The book The Children of the Jedi, by Barbara Hambly, is a fiction book about the Star Wars universe. Overall, I did not overly enjoy this book because of the characters. However, there were some good aspects about the book. tThere are multiple reasons I didn’t like this book. One reason is that many of the characters seemed inconsistent then they do in other Star Wars books I have read. For example: at one point, Han Solo says, “You mean the blonde with the legs?” That is something Han Solo would never say, since in this book he is married to Leia Solo. Something else I didn’t like about this story was Luke Skywalker. At this point, Luke is the Grand Jedi Master of the Jedi order. Over the course of the book, he passes out multiple times, which seems unlikely considering his power. Another thing about this book was the way it was written. Hambly gets too descriptive at some parts, which is unnecessary for some sections of the book. For the most part, the book is confusing to read, but the reader can tell, for the most part, what is going on. tDespite the things I didn’t enjoy about this book, there were some good things about Children of the Jedi. All Star Wars books are good, but this one wasn’t the best for a Star Wars. It had a good story line, even though it wasn’t well written. There isn’t anything fantastic to say about this book, but there are a few good scenes in story that really feel like “Star Wars moments”, but that is all I really enjoyed about the book. tI wouldn’t recommend this book to anyone. If you like to read Star Wars books,skipping this book altogether be be fine. If you have never read a Star Wars book, definitely don’t start with this, or don’t read it at all. I would give this book one and a half stars. Overall, this book wasn’t very good.

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I can honestly say I did NOT like this book. I checked it out from my library to read on vacation, and did not like the whole storyline between Callista (I think that's what her name was) and Luke. I mean, doesn't he marry Mara Jade? Then why is he in love with Callista? Or, I guess it's more of in 'like', because Luke didn't know her that long. The 'Eye of Palpatine' didn't make much sense to me, and I walked away from the book feeling confused. My older brother who is 20 read it, and was confu

Of the many Star Wars Expanded Universe novels I have read, Barbara Hambly's "Children of the Jedi" ranks somewhere in the middle. I've certainly read much better books in the series, but I've also read worse. Coming off the heels of reading Dave Wolverton's horribly cheesy "The Courtship of Princess Leia", this book was superb.Hambly is a talented writer who clearly has a knack for developing character depth. In this book, in particular, she gives the character of Princess Leia much more characterization and play within the story than other books I have read in the series. Hambly delves deeper into Leia's emotional life, especially in regards to her grief and mourning over the loss of her entire home planet, Alderaan, an aspect of her character that I have never adequately seen displayed in either the films or other novels prior to this.Set several years after the events of "Return of the Jedi", "Children of the Jedi" sees Han and Leia married, with three children. Leia is President of the New Republic. Luke has set up the Jedi Academy on Yavin, and has been scouring the galaxy searching for young recruits. They are all on a diplomatic mission to the planet Belsavis when one of Han's old smuggler buddies shows up with a strange warning. His message is almost indecipherable, as he has clearly gone mad, but he manages to elicit a few understandable words: "children of the Jedi" being the most clear.Apparently, long ago, several Jedi, after the Purge, brought their children to this planet to escape the Jedi Massacre that was led by Emperor Palpatine. Rumors of their settlement persist, but no one has any memory of them.Luke, in his separate investigation in another part of the galaxy, has discovered an Imperial Dreadnaught called the Eye of Palpatine, left to rot in a forgotten corner of space. Unfortunately, no one remembered to give the abort orders to the ship's computer, which seems to have developed into a powerful Artificial Intelligence calling itself the Will, that has a telekinetic control over the remaining life forms on board the ship. It is still intent on its original mission, which is the destruction of Belsavis.Meanwhile, Han and Leia's investigation uncovers the existence of a former spy of the Emperor's living amongst the people of Belsavis. They, unfortunately, aren't sure who the spy is. All the while, weird inexplicable mechanical "accidents" are occurring all over the planet. Overall, this was a decent and very readable Star Wars adventure.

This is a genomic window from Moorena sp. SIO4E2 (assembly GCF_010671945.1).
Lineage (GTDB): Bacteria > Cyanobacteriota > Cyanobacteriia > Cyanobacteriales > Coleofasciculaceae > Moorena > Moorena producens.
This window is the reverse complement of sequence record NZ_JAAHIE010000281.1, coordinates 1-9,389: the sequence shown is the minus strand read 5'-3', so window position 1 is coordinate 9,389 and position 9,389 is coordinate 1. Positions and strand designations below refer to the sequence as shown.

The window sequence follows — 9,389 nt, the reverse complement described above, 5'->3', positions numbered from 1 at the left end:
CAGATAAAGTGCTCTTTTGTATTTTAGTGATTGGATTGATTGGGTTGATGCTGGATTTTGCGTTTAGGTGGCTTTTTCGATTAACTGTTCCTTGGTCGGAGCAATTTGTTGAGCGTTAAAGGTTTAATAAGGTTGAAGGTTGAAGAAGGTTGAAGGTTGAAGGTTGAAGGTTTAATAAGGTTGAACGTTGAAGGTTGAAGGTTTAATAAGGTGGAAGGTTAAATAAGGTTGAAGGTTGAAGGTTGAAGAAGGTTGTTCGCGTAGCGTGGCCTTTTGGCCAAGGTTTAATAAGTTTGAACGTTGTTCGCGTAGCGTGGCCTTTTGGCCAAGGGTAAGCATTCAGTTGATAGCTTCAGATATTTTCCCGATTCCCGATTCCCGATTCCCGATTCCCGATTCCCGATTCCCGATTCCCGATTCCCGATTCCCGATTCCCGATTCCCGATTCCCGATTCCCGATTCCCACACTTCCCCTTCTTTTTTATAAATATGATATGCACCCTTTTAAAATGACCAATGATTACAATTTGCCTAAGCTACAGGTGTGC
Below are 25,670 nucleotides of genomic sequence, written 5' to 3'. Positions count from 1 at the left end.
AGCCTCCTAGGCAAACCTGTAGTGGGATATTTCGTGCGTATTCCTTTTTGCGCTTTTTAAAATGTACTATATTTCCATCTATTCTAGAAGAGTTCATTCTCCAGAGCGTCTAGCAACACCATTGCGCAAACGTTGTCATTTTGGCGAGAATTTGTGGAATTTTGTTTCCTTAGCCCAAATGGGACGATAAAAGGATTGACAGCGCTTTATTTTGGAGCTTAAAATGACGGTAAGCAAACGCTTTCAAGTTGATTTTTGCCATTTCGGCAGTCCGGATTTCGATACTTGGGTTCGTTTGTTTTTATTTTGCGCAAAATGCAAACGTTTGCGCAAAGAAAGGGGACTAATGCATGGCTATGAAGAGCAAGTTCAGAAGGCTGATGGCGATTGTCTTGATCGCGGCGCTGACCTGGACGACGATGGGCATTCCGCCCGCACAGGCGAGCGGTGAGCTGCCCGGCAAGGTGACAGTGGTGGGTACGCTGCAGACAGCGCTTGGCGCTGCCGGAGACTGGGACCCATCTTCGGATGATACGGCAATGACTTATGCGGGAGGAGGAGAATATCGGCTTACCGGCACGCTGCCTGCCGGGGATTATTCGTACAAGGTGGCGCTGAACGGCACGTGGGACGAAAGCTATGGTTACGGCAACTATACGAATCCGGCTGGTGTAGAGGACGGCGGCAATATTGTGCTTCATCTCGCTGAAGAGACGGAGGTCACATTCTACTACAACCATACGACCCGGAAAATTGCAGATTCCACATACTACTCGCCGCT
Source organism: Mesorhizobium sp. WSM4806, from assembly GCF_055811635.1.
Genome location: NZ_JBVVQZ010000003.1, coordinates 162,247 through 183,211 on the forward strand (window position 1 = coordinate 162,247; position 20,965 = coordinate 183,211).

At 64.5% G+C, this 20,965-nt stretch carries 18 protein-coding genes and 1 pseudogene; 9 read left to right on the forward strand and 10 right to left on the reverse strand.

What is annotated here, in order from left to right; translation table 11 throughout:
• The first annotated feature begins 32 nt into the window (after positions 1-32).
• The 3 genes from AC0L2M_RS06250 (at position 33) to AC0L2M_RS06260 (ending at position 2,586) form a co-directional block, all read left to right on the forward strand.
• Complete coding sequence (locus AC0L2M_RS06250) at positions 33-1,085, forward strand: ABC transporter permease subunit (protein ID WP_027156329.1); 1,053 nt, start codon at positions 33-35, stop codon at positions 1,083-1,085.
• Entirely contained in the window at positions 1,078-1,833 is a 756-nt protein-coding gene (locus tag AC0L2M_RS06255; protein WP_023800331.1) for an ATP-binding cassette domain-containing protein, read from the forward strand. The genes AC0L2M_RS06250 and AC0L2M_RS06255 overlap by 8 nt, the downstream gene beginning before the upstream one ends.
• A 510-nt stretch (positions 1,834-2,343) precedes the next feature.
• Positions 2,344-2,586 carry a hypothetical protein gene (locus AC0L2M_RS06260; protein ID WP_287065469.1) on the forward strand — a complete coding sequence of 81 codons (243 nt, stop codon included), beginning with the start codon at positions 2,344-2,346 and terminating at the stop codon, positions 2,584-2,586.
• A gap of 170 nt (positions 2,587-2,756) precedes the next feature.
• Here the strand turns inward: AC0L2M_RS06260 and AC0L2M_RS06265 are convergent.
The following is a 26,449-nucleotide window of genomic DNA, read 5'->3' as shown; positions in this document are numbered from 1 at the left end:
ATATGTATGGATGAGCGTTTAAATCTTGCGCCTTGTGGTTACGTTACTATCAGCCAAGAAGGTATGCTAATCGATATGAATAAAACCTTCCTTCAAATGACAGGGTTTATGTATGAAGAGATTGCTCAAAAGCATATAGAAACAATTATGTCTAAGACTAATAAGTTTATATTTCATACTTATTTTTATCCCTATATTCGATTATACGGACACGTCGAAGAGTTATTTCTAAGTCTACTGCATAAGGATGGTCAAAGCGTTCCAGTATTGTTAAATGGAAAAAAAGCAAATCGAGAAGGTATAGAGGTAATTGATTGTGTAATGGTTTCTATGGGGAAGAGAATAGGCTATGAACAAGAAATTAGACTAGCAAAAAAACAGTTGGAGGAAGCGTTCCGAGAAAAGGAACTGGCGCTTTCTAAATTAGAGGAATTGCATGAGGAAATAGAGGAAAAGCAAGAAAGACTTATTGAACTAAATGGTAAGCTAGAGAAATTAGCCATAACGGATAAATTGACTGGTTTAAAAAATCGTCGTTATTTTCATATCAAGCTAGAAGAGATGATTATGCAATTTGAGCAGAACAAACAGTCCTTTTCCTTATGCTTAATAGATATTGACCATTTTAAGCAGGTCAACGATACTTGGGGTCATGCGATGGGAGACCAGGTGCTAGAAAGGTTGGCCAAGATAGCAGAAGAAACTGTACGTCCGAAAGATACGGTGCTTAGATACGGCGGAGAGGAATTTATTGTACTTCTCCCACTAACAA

—Scott Rhee

I noticed when I picked this up how many bad reviews it has received from fellow goodreads members. So, naturally I expected to utterly hate this, but I really actually enjoyed parts of it. I will admit it definitely isn't the best Star Wars novel ever or even close, but it wasn't utterly unreadable either like some Kevin J. Anderson books I've had to choke my way through. *cough*JediAcademyTrilogy*coug* Yes, it the Luke/Callista thing is a bit weird and makes me a tad uncomfortable, but it works for what it is. Now I'm curious to see what happens to them and their relationship. This trilogy, which is written mostly by Barbara Hambly, but for some reason has the middle book written by *gag* my fav author Kev, will not be my favorite. However it will not be my most hated for obvious reasons. I'm just trudging through until I can get to the next Timothy Zahn set of books. I adore him.
—Wicked ♥ (Wickedly Bookish Reviews) aka Bat-Jess